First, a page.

Mattheij had noticed that bulk, unsorted bricks sell for something like €10/kilogram, whereas sets are roughly €40/kg and rare parts go for up to €100/kg. Much of the value of the bricks is in their sorting. If he could reduce the entropy of these bins of unsorted bricks, he could make a tidy profit. While many people do this work by hand, the problem is enormous—just the kind of challenge for a computer. Mattheij writes:

There are 38000+ shapes and there are 100+ possible shades of color (you can roughly tell how old someone is by asking them what lego colors they remember from their youth).

In the following months, Mattheij built a proof-of-concept sorting system using, of course, LEGO. He broke the problem down into a series of sub-problems (including "feeding LEGO reliably from a hopper is surprisingly hard," one of those facts of nature that will stymie even the best system design). After tinkering with the prototype at length, he expanded the system to a surprisingly complex system of conveyer belts (powered by a home treadmill), various pieces of cabinetry, and "copious quantities of crazy glue."

Here's a video showing the current system running at low speed:

The key part of the system was running the bricks past a camera paired with a computer running a neural net-based image classifier. That allows the computer (when sufficiently trained on brick images) to recognize bricks and thus categorize them by color, shape, or other parameters. Remember that as bricks pass by, they can be in any orientation, can be dirty, can even be stuck to other pieces. So having a flexible software system is key to recognizing—in a fraction of a second—what a given brick is, in order to sort it out. When a match is found, a jet of compressed air pops the piece off the conveyer belt and into a waiting bin.

After much experimentation, Mattheij rewrote the software (several times in fact) to accomplish a variety of basic tasks. At its core, the system takes images from a webcam and feeds them to a neural network to do the classification. Of course, the neural net needs to be "trained" by showing it lots of images, and telling it what those images represent. Mattheij's breakthrough was allowing the machine to effectively train itself, with guidance: Running pieces through allows the system to take its own photos, make a guess, and build on that guess. As long as Mattheij corrects the incorrect guesses, he ends up with a decent (and self-reinforcing) corpus of training data. As the machine continues running, it can rack up more training, allowing it to recognize a broad variety of pieces on the fly.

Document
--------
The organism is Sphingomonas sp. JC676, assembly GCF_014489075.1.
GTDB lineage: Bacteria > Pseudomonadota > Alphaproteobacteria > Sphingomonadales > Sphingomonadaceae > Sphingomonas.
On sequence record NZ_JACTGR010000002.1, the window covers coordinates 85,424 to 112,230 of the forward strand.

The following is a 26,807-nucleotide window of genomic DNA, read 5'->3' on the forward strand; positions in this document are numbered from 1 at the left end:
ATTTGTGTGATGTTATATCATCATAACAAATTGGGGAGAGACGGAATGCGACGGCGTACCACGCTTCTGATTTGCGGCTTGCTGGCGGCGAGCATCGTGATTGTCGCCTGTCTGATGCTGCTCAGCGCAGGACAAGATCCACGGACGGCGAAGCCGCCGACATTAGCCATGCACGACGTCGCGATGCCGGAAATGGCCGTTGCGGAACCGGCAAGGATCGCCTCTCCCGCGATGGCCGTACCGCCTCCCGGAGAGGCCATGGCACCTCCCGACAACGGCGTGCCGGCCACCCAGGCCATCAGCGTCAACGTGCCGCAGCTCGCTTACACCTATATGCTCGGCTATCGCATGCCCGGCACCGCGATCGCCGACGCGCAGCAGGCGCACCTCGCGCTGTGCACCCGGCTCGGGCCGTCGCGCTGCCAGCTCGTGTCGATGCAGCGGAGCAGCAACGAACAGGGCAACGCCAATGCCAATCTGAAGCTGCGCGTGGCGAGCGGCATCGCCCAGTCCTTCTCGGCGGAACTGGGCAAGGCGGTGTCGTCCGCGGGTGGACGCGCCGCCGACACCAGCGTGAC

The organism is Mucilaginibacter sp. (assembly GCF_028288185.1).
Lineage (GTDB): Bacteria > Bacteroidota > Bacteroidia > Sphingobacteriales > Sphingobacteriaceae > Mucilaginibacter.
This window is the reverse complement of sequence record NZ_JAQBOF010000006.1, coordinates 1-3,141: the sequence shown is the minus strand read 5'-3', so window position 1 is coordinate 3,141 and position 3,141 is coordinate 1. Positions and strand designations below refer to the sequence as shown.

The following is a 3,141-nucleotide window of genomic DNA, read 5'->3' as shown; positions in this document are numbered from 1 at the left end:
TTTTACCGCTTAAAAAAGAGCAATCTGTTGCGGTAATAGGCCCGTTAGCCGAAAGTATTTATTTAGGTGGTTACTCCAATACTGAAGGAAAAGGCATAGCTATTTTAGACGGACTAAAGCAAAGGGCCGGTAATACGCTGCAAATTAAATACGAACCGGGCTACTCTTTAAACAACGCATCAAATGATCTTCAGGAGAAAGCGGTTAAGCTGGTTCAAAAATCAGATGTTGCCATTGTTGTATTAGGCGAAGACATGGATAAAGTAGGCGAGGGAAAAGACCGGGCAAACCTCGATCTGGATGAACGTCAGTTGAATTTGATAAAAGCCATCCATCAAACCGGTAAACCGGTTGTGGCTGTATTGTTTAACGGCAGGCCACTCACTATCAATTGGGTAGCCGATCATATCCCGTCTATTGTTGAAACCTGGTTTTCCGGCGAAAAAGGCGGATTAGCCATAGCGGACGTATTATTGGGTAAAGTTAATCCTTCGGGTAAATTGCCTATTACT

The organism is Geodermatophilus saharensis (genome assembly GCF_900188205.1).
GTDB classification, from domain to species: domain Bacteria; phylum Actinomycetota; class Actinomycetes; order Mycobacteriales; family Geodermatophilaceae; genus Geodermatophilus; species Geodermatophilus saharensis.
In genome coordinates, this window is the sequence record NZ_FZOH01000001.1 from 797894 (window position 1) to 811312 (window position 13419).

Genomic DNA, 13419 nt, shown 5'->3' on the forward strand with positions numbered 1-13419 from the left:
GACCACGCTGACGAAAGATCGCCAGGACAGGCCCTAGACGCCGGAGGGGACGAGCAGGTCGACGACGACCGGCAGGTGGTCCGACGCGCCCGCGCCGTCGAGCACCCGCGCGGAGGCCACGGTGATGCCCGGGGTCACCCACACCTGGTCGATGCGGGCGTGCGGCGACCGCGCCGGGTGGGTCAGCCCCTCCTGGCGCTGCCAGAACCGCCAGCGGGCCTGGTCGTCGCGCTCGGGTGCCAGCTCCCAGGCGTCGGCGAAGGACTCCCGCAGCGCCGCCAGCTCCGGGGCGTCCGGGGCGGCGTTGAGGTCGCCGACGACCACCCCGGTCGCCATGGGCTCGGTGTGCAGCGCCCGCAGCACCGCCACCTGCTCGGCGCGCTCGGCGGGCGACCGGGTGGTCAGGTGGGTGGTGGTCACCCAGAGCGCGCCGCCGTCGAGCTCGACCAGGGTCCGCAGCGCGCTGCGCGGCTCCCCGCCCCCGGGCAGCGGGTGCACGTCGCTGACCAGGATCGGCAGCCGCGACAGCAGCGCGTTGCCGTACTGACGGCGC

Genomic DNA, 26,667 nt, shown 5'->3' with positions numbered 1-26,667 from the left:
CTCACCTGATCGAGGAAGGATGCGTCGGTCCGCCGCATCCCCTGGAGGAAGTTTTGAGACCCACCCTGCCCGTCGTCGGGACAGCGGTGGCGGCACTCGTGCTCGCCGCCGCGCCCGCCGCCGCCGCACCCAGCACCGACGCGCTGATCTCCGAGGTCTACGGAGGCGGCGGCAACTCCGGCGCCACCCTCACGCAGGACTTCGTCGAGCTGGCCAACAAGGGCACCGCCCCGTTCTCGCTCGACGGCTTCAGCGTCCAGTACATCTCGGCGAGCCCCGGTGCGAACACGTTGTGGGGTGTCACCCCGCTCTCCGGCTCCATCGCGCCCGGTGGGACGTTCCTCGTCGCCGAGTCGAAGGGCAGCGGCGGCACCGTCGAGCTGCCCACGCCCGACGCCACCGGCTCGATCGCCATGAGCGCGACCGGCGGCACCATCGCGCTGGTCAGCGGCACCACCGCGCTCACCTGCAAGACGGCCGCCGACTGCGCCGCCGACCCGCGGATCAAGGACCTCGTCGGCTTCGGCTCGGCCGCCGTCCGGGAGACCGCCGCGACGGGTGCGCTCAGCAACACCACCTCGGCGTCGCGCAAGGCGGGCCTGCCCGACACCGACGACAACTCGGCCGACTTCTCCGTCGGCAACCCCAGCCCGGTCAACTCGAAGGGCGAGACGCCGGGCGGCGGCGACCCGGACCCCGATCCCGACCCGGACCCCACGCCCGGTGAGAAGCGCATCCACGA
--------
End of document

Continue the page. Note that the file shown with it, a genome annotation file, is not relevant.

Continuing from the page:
Here's another video, focusing on how the pieces move on conveyer belts (running at slow speed so puny humans can follow). You can also see the air jets in action:

In an email interview, Mattheij told Mental Floss that the system currently sorts LEGO bricks into more than 50 categories. It can also be run in a color-sorting mode to bin the parts across 12 color groups. (Thus at present you'd likely do a two-pass sort on the bricks: once for shape, then a separate pass for color.) He continues to refine the system, with a focus on making its recognition abilities faster. At some point down the line, he plans to make the software portion open source. You're on your own as far as building conveyer belts, bins, and so forth.

Check out Mattheij's writeup in two parts for more information. It starts with an overview of the story, followed up with a deep dive on the software. He's also tweeting about the project (among other things). And if you look around a bit, you'll find bulk LEGO brick auctions online—it's definitely a thing!

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Name the Author Based on the Character
May 23, 2017